Conditioning: While both men are true heavyweights, neither will have to worry about cutting weight to make the 265-pound limit. Barnett and Rogers both walk around at about the same weight they fight at and making weight will not be an issue. The only issue that has dogged Barnett throughout his career are his failed drug tests. After being given a second chance by Zuffa, Barnett should not be taking any chances with this again and should show up in naturally good shape. That combined with the fact that Rogers has only gone the distance once in his 13 career bouts (last October against “Warpath”), means Rogers’ cardio is relatively untested. (Advantage: Barnett).
Experience: Barnett has nearly three times the number of career MMA fights and has been fighting 9 ½ years longer than Rogers. Barnett has fought for the UFC, PRIDE, and now Strikeforce making him one of the very few people in the sport that have fought under all three major promotions. Most impressively is the fact that he TKO’d Randy Couture for the UFC heavyweight title and defeated Aleksander Emelianenko, Mark Hunt, and Antonio Rodrigo “Minotauro” Nogueira before losing to a prime Mirko “Cro Cop” Filipovic in the Finals of the 2006 PRIDE Openweight Grand Prix. That alone gives Barnett the clear edge. (Advantage: Barnett).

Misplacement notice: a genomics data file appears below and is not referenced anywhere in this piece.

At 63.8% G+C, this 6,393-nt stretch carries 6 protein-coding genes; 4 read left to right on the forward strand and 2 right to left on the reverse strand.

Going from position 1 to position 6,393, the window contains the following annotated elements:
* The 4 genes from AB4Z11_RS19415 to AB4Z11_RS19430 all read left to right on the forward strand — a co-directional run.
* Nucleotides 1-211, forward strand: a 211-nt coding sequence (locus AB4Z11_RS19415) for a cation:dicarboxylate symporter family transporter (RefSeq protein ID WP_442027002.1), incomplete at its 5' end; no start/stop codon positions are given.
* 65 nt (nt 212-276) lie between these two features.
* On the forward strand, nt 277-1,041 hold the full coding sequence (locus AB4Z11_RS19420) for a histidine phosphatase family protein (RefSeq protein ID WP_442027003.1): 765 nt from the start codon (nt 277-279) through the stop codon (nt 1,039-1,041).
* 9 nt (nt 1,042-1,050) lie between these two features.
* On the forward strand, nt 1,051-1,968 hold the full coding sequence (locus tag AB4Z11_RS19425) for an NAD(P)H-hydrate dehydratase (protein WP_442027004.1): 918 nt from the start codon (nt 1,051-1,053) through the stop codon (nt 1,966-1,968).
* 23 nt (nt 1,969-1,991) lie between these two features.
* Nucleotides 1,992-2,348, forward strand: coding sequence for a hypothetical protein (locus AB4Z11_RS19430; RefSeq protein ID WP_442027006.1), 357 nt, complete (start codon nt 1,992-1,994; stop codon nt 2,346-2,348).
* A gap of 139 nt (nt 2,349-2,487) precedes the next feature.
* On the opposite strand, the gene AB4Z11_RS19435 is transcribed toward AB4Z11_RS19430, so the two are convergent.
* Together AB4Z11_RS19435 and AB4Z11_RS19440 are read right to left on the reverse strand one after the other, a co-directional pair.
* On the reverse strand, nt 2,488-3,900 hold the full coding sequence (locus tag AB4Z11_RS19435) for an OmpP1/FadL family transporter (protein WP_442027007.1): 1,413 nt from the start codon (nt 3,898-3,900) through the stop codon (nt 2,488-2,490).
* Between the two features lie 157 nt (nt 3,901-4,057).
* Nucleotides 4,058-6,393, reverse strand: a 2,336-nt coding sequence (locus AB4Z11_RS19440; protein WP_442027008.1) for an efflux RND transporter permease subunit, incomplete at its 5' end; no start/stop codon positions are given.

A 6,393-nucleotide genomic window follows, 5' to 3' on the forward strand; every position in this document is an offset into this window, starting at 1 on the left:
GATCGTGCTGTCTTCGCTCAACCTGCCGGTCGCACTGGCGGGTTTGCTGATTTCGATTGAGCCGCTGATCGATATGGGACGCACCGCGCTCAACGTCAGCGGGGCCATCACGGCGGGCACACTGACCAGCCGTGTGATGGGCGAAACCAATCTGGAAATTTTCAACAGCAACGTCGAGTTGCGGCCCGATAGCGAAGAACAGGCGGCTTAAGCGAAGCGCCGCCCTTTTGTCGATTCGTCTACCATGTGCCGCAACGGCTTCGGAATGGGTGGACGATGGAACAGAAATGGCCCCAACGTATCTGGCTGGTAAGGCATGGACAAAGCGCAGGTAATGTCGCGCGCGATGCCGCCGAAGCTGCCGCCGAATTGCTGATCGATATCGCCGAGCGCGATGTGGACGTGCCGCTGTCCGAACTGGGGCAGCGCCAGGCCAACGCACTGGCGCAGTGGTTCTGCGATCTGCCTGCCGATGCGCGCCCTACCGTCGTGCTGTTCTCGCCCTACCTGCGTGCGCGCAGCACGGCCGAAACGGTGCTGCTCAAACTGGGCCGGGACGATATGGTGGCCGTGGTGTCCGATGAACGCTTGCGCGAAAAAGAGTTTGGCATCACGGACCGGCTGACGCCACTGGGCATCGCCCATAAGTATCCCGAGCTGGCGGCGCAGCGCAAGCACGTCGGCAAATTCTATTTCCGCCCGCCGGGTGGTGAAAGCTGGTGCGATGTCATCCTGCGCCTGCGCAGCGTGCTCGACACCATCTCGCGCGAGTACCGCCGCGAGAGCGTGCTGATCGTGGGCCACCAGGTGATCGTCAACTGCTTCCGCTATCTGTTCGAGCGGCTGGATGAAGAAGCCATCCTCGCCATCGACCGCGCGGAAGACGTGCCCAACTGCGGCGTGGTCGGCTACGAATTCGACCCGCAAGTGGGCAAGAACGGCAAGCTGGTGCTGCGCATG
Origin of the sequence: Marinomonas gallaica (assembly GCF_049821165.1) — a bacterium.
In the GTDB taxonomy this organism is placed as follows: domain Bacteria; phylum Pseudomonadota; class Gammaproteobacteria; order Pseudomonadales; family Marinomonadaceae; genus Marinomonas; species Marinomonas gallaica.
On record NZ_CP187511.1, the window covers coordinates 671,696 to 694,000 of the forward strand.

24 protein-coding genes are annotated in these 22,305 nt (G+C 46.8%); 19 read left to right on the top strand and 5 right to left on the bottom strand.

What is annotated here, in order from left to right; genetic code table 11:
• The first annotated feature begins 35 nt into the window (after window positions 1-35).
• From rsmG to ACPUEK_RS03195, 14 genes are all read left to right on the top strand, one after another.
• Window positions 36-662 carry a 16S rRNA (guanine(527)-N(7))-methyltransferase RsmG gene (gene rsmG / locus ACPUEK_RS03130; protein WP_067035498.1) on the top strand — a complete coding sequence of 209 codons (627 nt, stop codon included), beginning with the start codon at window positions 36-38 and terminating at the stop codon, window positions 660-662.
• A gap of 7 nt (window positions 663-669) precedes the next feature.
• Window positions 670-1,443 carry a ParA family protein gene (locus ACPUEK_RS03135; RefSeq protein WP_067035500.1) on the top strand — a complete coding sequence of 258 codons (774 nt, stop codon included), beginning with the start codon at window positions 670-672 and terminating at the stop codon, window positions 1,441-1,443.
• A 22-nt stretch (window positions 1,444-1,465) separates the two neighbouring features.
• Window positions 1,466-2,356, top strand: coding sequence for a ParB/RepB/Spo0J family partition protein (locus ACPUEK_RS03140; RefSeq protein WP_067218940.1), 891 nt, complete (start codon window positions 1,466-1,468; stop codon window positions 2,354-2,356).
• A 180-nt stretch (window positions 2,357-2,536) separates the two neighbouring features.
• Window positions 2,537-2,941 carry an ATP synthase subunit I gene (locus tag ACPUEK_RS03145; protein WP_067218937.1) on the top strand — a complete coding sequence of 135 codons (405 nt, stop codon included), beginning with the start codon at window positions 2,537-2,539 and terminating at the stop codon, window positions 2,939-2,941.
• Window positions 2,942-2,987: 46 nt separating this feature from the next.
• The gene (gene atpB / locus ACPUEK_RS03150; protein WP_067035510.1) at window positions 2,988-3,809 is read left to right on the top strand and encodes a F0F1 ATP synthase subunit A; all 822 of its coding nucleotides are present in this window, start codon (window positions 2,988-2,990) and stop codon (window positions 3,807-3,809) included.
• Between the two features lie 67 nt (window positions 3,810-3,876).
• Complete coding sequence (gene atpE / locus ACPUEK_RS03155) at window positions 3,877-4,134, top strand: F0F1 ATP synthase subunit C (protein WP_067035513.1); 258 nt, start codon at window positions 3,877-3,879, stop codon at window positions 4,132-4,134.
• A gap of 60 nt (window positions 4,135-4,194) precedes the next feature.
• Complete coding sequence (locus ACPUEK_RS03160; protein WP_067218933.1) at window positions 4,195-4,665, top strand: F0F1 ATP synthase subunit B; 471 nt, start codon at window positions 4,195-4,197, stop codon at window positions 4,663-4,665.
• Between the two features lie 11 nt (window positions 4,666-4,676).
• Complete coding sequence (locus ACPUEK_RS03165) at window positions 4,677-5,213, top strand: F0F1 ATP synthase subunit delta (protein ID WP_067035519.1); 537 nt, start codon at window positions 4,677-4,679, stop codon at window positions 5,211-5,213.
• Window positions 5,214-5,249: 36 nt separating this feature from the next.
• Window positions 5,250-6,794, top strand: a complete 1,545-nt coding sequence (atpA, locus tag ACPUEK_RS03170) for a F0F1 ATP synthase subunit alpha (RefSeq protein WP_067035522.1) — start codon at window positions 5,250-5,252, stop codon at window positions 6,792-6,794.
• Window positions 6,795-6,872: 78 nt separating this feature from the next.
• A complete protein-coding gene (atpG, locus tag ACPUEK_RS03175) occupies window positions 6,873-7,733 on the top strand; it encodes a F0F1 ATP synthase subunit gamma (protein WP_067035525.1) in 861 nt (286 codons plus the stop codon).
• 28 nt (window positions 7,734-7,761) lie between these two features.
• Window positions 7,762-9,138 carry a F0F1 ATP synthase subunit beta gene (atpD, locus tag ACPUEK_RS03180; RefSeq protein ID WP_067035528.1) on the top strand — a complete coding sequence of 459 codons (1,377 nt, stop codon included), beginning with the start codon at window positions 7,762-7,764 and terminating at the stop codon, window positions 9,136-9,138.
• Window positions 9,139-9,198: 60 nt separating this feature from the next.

Prediction – It’s true that anything can happen in a fight, but far too many things will have to happen in Rogers’ favor in this fight for him to win. His huge disadvantages in grappling and experience will be incredibly difficult to overcome. Even his usual size advantage will be negated in this fight. Rogers’ only chance at winning lies within his hands. Even though having a true puncher’s chance at winning is something that any striker will take, Barnett is far too savvy of a veteran and will look to take that option away quickly. I see Rogers’ once again proving his toughness, but succumbing to a submission in the later stages of Round 2.
K.J. Noons vs. Jorge Masvidal (Lightweight Bout)
Any scientist can tell you rain brings flowers. So when the rain cloud of an announcement hit last week, when Gina Camano’s long-awaited return to the sport got put on the back-burner, Strikeforce quickly promoted Noons vs. Masvidal to main card status to fill the void. This turn of events now guarantees we will be able to see a title eliminator bout that may easily blossom into “Fight of the Night”.
Striking: Both men have a strike-first mentality, which is one of the main reasons this should be the “Fight of the Night”. Noons’ professional boxing career has been well documented, but Masvidal also has one pro boxing fight to his credit which he won 6 years ago. However, Noons also has 14 pro kickboxing bouts (12-2, 9 KO’s) to go along with his 13 pro boxing matches (11-2, 5 KO’s). Perhaps even more impressive is the fact that Noons also won the PRIDE Fighting Championships’ “Best Striker” auditions in 2005, right around the time Masvidal one his lone boxing bout via majority decision over a guy who currently sports a pro boxing record of 1-18-2 with 2 no contests. (Advantage: Noons).